29 September 2013

Special Places

This spring I bemoaned my own jadedness and assumed camp would never hold the same magic for me as it did last fall. 

I have been eating my words with gusto all month. 

This fall has been even better than last. I feel really close to so many people at camp and now, not only do I say yes with regularity, I also instigate once in a while. In September I've found myself in so many special places with special people. 

Doing a relay triathlon with two girls who got to experience the undeniable rush of the podium for the first time.

Riding up and down snow-dappled mountains with my favorite fellow masochist.

Partying with people who will get dressed up at the drop of a hat.

Celebrating a stunning eastern Sierras vista.

Enjoying an omelet on top of Tallac at sunrise.

Cruising to the hot springs in the most majestic of seasons.

11 September 2013

Comings and Goings

So the folks came to town, and Tyler left town.

Tyler got a job at Grand Teton Brewing Company, the most ideal of situations but rather more abrupt than I'd hoped, so he packed up and hightailed it to Victor, ID. I have two months of his absence to contend with before I too make the trek. He is already in love with the place. 

Meanwhile Mom and Dad spent a week at camp and embraced wholeheartedly all the best parts. Faculty lectures, kayaking, wine on the deck at sunset, Bill merrily identifying each exciting new kind of flora and fauna he encountered, Deb announcing she wanted to hike Tallac ASAP and accomplishing the feat with aplomb. Their presence and bright-eyed enjoyment of this lovely little place renewed some of my own wonderment, in remission for the past months and slightly soured. It was great having them here, and when I left them to their own devices and they traipsed around seeking adventures and playing outside, it was quite apparent where I get it from.
Taking on Tallac


Camp has several long-established institutions, some benign (floating the Truckee River), some hedonistic (initiation parties), and one so noble and ambitious I couldn't help but be intrigued: Penta or Heptapeak, in which an intrepid gang climbs five or seven of the 9700ft+ peaks clustered in Desolation. (To be fair, the first is a gentle 9200ft, but the rest more than make up for it.)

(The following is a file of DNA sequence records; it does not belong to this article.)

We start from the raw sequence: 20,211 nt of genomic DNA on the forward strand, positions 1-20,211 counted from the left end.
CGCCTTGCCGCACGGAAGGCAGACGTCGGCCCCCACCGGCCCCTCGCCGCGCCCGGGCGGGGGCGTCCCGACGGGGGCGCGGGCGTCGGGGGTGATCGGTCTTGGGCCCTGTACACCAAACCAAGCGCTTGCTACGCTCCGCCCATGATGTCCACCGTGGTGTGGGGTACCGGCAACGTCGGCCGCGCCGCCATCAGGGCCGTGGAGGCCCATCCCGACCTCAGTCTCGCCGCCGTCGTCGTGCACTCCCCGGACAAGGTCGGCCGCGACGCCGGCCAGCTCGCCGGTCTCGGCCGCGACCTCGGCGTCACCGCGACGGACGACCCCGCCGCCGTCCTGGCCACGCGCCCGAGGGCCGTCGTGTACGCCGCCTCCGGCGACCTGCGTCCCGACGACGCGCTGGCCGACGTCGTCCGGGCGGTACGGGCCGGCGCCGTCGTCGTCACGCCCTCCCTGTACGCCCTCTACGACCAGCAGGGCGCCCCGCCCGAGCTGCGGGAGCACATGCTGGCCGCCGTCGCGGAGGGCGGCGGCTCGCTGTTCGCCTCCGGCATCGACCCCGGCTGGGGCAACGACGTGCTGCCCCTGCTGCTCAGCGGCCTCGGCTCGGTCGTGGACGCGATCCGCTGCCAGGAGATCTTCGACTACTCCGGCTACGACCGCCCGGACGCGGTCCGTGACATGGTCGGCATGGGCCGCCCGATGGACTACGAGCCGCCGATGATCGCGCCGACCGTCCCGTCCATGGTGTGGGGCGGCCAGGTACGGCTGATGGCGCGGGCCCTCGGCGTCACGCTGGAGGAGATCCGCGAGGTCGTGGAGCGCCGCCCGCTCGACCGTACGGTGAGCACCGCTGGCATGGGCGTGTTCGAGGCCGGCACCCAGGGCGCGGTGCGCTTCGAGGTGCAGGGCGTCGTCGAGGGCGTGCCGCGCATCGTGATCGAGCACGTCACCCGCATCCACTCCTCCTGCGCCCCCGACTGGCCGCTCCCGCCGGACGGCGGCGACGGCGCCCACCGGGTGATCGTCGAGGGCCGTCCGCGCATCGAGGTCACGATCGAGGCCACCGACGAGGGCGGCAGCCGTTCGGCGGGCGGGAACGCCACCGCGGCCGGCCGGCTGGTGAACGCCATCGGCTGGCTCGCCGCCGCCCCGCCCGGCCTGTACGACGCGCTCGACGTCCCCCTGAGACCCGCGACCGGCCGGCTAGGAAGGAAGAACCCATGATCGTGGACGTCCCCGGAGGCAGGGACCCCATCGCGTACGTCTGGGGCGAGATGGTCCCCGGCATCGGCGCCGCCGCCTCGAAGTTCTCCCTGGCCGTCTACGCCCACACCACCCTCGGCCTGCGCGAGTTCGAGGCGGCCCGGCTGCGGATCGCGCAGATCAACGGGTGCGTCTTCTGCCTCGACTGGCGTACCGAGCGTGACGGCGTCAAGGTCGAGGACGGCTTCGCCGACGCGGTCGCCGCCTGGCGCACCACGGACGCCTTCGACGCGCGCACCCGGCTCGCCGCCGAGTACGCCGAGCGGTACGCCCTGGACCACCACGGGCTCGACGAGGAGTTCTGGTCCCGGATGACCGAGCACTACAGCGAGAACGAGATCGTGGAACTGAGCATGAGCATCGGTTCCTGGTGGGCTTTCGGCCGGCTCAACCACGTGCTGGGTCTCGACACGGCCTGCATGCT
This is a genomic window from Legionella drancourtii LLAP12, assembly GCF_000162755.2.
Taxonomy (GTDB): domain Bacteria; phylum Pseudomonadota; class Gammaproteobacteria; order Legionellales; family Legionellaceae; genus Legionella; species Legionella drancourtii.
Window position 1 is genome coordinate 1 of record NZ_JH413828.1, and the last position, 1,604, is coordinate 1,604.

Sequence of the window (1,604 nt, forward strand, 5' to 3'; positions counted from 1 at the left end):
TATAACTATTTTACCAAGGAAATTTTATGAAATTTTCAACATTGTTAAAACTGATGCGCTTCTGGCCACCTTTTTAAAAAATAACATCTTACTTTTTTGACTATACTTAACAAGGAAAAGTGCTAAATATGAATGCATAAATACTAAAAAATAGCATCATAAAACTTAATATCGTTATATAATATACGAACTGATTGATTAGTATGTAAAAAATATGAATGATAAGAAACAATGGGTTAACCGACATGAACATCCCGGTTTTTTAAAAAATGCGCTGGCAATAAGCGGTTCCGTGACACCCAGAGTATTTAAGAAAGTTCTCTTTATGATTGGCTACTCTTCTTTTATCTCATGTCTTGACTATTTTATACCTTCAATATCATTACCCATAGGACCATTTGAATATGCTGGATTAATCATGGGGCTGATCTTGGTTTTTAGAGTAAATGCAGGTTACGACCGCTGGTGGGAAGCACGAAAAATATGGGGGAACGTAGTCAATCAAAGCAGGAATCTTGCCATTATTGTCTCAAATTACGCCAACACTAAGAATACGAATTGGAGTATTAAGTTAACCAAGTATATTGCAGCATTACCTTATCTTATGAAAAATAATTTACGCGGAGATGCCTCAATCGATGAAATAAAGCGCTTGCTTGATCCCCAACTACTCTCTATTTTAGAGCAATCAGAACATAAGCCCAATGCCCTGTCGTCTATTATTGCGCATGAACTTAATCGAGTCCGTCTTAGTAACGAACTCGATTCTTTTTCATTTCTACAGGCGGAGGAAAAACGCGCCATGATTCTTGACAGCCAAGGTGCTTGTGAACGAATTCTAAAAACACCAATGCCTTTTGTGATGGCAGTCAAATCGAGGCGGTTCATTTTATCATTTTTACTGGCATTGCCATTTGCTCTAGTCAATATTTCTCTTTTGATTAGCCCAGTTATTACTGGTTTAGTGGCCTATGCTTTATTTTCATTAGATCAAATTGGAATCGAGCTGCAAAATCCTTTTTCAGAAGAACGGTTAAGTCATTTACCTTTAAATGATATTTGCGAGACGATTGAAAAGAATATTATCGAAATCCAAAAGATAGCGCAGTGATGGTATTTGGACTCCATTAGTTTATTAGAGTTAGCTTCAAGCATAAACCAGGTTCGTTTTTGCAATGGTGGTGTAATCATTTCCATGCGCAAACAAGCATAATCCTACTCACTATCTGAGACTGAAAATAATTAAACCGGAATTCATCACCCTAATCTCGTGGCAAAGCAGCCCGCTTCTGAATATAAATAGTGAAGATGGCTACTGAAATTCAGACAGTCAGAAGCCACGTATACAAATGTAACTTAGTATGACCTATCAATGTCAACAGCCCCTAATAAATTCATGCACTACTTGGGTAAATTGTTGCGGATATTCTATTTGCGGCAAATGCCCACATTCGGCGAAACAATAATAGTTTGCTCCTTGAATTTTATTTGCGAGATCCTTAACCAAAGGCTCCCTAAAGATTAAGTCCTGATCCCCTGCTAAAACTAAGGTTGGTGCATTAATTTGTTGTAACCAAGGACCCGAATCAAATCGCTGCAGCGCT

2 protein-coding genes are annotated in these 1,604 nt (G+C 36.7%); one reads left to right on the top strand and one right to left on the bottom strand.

I thought I wouldn't have a chance but a week before everyone departed, Amelia (athletic, crazy) approached me about it. I said without hesitation, unequivocally, yes.

Now, the day after, I feel pummeled. What was previously just a head cold has solidified and congealed deep in my chest, my feet are wrecked, and at breakfast everyone was full of admiration.

Heptapeak was an experience that is impossible to verbalize. I have only vignettes. The sun rising over our shoulders and turning a nearby lake into a brilliant colored mirror as we trucked it up the initial climb. Leaving the trail at the top of peak one, not realizing we wouldn't encounter smooth ground again until the parking lot. Dying so many deaths as I dragged my pitiful body up yet another boulder field, while ahead my companions played an endless game of "would you rather?". The inexpressible joy of each summit, shockingly beautiful, the mountains and lakes spread infinitely below us in every direction, our conquests always visible behind us and our goals daunting before us. The gasping terror of downclimbs and timid footholds so far above the ground on knife ridges and granite monoliths, where wind and exhaustion and uncertainty dogged my every step.

Contemplating the first really stupid ridge
The overpowering sense of pride and accomplishment at the top of Tallac as the sun kissed each of the six other peaks (so tall, so distant) before taking its leave in a glowing pink fireshow.
Here's a partial record of it: http://www.strava.com/activities/81719225. After the Garmin died we probably climbed another 3500 feet and traveled maybe 25 miles total. Eighteen hours. Ralston-Pyramid-Agassiz-Price-Jacks-Dicks-Tallac. The incredible fortitude of the human body.